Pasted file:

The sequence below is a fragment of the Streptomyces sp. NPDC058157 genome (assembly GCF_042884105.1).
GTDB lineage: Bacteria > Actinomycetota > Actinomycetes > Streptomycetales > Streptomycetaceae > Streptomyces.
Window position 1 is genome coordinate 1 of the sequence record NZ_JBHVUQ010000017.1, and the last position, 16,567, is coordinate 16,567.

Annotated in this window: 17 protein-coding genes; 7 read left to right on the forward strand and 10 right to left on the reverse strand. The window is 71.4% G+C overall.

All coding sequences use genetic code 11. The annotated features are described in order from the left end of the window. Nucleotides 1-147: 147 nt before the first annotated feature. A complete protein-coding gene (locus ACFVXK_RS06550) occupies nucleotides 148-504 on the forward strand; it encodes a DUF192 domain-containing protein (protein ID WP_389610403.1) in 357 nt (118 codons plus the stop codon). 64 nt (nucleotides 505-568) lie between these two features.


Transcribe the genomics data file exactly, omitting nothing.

The sequence below is a fragment of the Streptomyces sp. NPDC058157 genome (assembly GCF_042884105.1).
GTDB lineage: Bacteria > Actinomycetota > Actinomycetes > Streptomycetales > Streptomycetaceae > Streptomyces.
Window position 1 is genome coordinate 1 of the sequence record NZ_JBHVUQ010000017.1, and the last position, 16,567, is coordinate 16,567.

Annotated in this window: 17 protein-coding genes; 7 read left to right on the forward strand and 10 right to left on the reverse strand. The window is 71.4% G+C overall.

All coding sequences use genetic code 11. The annotated features are described in order from the left end of the window. Nucleotides 1-147: 147 nt before the first annotated feature. A complete protein-coding gene (locus ACFVXK_RS06550) occupies nucleotides 148-504 on the forward strand; it encodes a DUF192 domain-containing protein (protein ID WP_389610403.1) in 357 nt (118 codons plus the stop codon). 64 nt (nucleotides 505-568) lie between these two features.